Enbridge wants to expand the system and sell more gas from two points on the pipeline. At one end in Ramapo, New Jersey, the system could provide an extra 500,000 dekatherms of gas per day, and at the other end, in Salem, Massachusetts, the pipeline could carry an extra 250,000 dekatherms per day.
That represents a substantial increase in gas capacity on the pipeline. And in order to move all this extra gas through the pipeline, Enbridge may need to expand existing compressor stations as well. (Compressor stations “compress” gas to give it a boost and help it move efficiently through a pipeline.)
Enbridge spokesman Max Bergeron said the company does not "anticipate adding any additional compression at the Weymouth Compressor Station as part of this project.”
In its description of the project, Enbridge says most of the construction will take place “within or adjacent to existing rights-of-way and at company-owned facilities,” meaning that it “can be developed with minimal impacts to landowners, local communities and the environment.”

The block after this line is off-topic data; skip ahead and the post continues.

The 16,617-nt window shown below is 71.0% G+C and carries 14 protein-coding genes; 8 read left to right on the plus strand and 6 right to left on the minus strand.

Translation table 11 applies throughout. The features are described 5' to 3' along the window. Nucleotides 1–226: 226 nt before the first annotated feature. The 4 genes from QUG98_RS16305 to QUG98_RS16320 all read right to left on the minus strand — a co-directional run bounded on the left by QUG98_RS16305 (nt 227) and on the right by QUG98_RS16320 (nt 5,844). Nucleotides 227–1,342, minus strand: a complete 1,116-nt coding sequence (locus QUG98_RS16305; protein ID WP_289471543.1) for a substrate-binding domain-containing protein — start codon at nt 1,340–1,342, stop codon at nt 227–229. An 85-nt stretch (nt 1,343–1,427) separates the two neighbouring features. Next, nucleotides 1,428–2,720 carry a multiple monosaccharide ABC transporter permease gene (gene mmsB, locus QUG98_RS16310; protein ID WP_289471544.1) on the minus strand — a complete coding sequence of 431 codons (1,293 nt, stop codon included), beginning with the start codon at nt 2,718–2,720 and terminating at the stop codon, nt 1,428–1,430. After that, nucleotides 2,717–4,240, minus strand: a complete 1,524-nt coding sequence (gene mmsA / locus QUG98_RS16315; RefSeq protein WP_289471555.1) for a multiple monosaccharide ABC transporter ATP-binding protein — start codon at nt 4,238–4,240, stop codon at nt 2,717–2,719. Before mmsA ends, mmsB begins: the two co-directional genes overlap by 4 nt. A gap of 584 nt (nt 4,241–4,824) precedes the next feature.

But Phillips, the BU professor, said he’s skeptical.
“I don’t think anyone is taking anything [Enbridge] says with a great deal of confidence,” he said. The company’s description of the project “set the alarm bells off” in Salem and Weymouth.
Why does Enbridge say the project is needed?
As noted above, New England doesn’t have a lot of options for getting natural gas. But the region is also very gas-dependent; thousands of homes in the region rely on gas for heating and more than half of the electricity used is generated at gas-fired power plants.
According to Enbridge, despite state climate commitments, demand for natural gas is projected to increase in the near future. And a failure to meet that demand, the company says, will result in even higher energy prices and could put electric reliability at risk.